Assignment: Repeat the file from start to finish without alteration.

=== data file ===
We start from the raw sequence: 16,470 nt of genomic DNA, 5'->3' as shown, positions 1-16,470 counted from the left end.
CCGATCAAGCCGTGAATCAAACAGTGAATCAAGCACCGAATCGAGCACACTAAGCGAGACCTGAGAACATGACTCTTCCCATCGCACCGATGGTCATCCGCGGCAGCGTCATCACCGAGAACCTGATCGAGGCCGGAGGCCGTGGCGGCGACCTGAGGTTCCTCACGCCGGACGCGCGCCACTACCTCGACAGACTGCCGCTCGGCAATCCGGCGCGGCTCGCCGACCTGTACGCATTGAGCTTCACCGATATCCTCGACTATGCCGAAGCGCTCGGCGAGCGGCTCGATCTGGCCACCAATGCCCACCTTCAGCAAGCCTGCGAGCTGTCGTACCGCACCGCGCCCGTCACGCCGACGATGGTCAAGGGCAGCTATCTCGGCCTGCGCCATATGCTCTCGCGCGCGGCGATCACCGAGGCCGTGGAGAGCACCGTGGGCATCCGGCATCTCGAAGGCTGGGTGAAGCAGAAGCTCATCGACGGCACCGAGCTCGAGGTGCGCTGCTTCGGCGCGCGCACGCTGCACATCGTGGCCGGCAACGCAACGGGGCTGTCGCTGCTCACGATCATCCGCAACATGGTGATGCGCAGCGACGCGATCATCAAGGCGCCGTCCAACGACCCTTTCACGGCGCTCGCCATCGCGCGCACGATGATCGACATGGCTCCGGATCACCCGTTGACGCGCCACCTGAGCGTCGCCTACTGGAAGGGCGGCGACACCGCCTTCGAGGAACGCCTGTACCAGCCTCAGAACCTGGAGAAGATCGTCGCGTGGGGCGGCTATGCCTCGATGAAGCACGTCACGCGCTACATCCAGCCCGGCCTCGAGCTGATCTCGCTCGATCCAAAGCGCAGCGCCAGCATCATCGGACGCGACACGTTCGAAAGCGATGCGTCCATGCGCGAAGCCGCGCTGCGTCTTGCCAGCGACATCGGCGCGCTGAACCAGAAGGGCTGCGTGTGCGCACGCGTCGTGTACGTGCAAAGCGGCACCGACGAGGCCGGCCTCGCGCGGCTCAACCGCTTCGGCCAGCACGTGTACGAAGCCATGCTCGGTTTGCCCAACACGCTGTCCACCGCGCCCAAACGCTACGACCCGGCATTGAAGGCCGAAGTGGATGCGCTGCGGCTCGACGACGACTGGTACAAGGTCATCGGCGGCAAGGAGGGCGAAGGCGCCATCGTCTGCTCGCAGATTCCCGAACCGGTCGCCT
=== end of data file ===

We start from the raw sequence: 16,470 nt of genomic DNA, 5'->3' as shown, positions 1-16,470 counted from the left end.
CCGATCAAGCCGTGAATCAAACAGTGAATCAAGCACCGAATCGAGCACACTAAGCGAGACCTGAGAACATGACTCTTCCCATCGCACCGATGGTCATCCGCGGCAGCGTCATCACCGAGAACCTGATCGAGGCCGGAGGCCGTGGCGGCGACCTGAGGTTCCTCACGCCGGACGCGCGCCACTACCTCGACAGACTGCCGCTCGGCAATCCGGCGCGGCTCGCCGACCTGTACGCATTGAGCTTCACCGATATCCTCGACTATGCCGAAGCGCTCGGCGAGCGGCTCGATCTGGCCACCAATGCCCACCTTCAGCAAGCCTGCGAGCTGTCGTACCGCACCGCGCCCGTCACGCCGACGATGGTCAAGGGCAGCTATCTCGGCCTGCGCCATATGCTCTCGCGCGCGGCGATCACCGAGGCCGTGGAGAGCACCGTGGGCATCCGGCATCTCGAAGGCTGGGTGAAGCAGAAGCTCATCGACGGCACCGAGCTCGAGGTGCGCTGCTTCGGCGCGCGCACGCTGCACATCGTGGCCGGCAACGCAACGGGGCTGTCGCTGCTCACGATCATCCGCAACATGGTGATGCGCAGCGACGCGATCATCAAGGCGCCGTCCAACGACCCTTTCACGGCGCTCGCCATCGCGCGCACGATGATCGACATGGCTCCGGATCACCCGTTGACGCGCCACCTGAGCGTCGCCTACTGGAAGGGCGGCGACACCGCCTTCGAGGAACGCCTGTACCAGCCTCAGAACCTGGAGAAGATCGTCGCGTGGGGCGGCTATGCCTCGATGAAGCACGTCACGCGCTACATCCAGCCCGGCCTCGAGCTGATCTCGCTCGATCCAAAGCGCAGCGCCAGCATCATCGGACGCGACACGTTCGAAAGCGATGCGTCCATGCGCGAAGCCGCGCTGCGTCTTGCCAGCGACATCGGCGCGCTGAACCAGAAGGGCTGCGTGTGCGCACGCGTCGTGTACGTGCAAAGCGGCACCGACGAGGCCGGCCTCGCGCGGCTCAACCGCTTCGGCCAGCACGTGTACGAAGCCATGCTCGGTTTGCCCAACACGCTGTCCACCGCGCCCAAACGCTACGACCCGGCATTGAAGGCCGAAGTGGATGCGCTGCGGCTCGACGACGACTGGTACAAGGTCATCGGCGGCAAGGAGGGCGAAGGCGCCATCGTCTGCTCGCAGATTCCCGAACCGGTCGCCT